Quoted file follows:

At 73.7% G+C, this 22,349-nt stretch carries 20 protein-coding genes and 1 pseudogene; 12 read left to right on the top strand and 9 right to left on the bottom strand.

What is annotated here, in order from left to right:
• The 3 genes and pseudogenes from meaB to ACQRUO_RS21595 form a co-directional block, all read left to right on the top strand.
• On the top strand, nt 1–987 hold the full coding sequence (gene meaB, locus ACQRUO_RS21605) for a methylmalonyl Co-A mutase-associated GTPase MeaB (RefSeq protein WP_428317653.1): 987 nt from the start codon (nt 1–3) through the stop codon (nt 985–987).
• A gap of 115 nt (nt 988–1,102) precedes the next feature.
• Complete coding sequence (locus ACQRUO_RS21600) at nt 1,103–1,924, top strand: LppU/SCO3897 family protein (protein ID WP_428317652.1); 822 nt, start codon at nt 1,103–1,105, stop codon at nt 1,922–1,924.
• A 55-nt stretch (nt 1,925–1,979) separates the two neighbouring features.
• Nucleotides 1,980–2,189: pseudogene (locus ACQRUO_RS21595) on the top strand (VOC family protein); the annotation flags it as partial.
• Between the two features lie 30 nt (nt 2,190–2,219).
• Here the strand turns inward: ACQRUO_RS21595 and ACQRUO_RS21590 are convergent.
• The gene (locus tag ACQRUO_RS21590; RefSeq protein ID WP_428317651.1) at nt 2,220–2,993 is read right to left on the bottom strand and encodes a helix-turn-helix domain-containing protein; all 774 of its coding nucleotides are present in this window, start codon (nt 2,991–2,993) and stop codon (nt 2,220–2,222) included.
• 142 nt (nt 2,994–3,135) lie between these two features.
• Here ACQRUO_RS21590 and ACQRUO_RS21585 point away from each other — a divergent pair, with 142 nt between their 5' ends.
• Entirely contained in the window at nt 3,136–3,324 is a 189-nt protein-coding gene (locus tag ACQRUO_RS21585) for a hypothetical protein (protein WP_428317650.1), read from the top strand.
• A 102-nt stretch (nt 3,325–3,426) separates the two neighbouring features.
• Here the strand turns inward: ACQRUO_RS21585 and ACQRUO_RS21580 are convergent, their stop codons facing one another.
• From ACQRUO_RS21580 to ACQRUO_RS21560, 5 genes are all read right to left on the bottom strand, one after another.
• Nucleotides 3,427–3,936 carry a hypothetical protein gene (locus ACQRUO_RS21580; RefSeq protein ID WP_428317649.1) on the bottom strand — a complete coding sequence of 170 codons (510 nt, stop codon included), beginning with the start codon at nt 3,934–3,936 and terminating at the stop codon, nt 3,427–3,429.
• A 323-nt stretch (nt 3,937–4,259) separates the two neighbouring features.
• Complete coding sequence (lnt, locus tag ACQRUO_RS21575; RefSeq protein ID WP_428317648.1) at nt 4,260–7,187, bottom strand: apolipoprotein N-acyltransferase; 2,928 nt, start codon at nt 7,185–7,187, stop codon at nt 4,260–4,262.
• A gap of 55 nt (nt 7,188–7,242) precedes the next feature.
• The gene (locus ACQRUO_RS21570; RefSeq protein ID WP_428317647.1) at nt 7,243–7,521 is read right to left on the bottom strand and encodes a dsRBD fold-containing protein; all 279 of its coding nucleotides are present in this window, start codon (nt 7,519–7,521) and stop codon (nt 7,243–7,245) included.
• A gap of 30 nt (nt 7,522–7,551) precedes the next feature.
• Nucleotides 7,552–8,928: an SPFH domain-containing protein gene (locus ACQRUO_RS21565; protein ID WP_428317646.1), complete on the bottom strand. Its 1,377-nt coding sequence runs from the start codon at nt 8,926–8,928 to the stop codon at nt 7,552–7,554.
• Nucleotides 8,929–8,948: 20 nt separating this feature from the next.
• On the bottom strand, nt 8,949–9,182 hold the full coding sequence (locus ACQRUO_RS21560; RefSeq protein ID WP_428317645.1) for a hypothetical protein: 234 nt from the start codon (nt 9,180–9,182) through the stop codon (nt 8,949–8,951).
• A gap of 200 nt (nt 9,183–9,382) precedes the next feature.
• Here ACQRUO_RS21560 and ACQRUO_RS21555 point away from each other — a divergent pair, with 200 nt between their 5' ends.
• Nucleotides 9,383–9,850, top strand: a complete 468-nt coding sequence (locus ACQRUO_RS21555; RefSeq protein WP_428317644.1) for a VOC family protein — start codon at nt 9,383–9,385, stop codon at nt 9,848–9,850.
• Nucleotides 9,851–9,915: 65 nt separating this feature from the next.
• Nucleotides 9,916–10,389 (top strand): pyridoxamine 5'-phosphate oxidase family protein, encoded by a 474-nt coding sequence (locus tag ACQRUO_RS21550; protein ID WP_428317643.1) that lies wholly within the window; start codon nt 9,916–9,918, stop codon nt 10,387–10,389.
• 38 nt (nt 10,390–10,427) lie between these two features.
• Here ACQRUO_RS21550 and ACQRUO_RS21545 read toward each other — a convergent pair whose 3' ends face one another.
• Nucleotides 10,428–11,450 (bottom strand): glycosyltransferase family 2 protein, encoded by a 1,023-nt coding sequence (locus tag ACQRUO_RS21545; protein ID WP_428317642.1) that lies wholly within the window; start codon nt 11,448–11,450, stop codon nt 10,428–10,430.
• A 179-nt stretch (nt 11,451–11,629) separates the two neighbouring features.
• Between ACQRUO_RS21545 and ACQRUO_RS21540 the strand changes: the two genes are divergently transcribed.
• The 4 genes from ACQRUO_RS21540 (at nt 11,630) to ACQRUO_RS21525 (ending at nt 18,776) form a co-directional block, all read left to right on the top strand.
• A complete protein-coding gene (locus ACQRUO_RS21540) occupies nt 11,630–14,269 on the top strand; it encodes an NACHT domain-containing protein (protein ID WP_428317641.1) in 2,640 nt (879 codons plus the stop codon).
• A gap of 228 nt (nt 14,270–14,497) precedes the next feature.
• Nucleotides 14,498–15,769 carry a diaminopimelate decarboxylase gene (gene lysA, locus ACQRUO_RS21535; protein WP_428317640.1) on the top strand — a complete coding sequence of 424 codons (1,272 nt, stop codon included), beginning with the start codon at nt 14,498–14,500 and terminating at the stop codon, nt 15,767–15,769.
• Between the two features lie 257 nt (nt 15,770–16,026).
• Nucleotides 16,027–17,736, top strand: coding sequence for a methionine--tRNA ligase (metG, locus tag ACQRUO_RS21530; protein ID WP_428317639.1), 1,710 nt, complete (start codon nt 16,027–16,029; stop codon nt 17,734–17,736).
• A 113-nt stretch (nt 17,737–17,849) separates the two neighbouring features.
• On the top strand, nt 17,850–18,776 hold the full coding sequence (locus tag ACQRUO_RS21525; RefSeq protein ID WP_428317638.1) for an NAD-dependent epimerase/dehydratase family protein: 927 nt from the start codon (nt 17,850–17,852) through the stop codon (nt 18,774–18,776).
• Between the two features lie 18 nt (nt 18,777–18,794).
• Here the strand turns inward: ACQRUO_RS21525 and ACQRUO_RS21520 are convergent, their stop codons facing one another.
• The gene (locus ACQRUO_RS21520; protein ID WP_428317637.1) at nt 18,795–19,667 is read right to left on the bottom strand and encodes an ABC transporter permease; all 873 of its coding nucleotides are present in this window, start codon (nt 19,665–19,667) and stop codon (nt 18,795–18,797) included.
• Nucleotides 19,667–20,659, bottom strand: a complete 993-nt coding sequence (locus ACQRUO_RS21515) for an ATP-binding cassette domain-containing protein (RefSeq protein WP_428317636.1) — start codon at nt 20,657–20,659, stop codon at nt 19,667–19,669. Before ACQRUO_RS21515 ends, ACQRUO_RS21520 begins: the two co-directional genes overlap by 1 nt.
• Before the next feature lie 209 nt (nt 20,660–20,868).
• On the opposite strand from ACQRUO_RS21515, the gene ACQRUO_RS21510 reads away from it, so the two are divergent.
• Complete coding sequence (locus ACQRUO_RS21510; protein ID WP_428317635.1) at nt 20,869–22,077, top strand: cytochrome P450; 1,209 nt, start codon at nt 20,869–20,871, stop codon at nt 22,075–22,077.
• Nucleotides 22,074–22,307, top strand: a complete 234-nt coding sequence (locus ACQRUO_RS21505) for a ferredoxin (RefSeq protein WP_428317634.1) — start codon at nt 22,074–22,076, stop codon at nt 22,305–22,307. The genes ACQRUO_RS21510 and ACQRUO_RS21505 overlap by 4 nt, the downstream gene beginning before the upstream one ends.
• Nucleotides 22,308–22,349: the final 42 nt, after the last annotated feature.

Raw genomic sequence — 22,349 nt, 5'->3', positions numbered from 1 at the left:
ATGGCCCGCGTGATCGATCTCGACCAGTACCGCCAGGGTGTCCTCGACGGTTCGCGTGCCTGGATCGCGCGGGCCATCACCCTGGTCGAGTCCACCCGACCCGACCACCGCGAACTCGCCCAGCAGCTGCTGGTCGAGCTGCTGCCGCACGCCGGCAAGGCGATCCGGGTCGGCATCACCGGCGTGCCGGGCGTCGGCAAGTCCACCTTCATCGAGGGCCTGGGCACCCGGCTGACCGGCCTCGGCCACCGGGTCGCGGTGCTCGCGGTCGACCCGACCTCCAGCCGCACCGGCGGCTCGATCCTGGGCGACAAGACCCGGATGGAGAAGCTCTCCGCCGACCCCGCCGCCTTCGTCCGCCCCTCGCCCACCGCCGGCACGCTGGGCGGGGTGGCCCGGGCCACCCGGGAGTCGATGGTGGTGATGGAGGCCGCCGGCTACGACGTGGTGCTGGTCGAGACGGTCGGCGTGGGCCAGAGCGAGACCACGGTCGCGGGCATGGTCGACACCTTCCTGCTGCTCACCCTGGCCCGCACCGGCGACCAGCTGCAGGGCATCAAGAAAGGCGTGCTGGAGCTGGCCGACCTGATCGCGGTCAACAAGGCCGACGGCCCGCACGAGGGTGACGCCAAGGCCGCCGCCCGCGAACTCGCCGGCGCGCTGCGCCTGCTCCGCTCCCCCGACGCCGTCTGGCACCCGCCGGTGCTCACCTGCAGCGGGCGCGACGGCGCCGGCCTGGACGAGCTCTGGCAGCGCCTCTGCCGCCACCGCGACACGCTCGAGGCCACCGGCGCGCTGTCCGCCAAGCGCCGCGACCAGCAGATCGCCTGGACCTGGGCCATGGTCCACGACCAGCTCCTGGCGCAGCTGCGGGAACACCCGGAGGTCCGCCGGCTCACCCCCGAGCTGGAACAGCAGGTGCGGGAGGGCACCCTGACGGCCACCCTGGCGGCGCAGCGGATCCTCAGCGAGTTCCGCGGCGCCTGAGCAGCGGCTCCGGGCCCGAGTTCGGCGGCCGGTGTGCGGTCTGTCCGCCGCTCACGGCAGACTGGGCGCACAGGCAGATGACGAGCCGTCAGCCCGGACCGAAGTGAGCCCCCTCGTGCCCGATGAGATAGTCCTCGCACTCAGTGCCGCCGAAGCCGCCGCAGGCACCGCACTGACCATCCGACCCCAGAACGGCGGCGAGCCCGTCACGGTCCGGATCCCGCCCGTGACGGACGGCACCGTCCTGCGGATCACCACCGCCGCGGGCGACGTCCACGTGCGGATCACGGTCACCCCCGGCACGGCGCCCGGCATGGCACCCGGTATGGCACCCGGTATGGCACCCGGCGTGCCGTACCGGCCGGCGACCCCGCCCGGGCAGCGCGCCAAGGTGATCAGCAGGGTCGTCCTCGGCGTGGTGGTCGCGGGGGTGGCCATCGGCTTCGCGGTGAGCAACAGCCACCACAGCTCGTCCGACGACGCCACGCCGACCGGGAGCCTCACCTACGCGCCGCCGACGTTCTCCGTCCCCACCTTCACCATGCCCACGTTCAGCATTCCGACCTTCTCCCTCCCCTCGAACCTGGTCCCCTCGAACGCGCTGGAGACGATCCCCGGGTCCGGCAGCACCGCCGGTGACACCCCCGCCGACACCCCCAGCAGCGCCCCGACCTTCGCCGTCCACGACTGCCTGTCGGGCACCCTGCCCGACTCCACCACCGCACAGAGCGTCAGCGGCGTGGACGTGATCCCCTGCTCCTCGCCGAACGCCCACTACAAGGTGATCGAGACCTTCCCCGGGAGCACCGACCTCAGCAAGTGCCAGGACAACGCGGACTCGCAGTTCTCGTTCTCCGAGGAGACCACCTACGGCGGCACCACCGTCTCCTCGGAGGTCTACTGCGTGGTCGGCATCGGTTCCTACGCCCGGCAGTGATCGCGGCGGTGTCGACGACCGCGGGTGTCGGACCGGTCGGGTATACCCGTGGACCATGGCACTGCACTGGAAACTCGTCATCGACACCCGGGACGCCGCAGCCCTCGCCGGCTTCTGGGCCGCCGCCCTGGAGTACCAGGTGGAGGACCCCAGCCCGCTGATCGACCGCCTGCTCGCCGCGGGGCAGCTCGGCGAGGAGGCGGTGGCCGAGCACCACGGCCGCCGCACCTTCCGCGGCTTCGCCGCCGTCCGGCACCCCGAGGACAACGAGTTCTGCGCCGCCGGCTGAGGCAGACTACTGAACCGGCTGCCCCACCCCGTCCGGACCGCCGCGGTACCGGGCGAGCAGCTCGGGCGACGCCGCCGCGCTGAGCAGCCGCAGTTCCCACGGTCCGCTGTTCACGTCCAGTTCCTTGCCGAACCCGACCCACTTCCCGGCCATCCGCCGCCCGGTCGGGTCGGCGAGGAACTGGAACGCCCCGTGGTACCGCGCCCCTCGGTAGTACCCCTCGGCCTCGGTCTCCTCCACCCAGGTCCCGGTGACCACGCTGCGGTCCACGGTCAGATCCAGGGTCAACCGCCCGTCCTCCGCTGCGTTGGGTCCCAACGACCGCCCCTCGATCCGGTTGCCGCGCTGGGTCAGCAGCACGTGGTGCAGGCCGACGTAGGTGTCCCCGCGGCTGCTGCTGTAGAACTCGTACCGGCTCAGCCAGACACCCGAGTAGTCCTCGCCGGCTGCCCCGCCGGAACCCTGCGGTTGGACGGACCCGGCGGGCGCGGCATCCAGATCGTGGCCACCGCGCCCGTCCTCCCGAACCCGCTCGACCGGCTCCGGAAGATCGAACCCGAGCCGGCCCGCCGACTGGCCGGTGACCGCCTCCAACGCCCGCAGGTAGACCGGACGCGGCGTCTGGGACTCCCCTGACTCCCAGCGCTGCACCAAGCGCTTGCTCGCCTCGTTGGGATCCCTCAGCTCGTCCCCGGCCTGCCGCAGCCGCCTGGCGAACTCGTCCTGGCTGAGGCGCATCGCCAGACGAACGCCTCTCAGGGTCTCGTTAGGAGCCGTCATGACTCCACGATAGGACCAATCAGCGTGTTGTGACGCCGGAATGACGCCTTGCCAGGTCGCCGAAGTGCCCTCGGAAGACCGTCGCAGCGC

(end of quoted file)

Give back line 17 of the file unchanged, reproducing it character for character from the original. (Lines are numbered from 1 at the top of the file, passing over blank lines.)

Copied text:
• From ACQRUO_RS21580 to ACQRUO_RS21560, 5 genes are all read right to left on the bottom strand, one after another.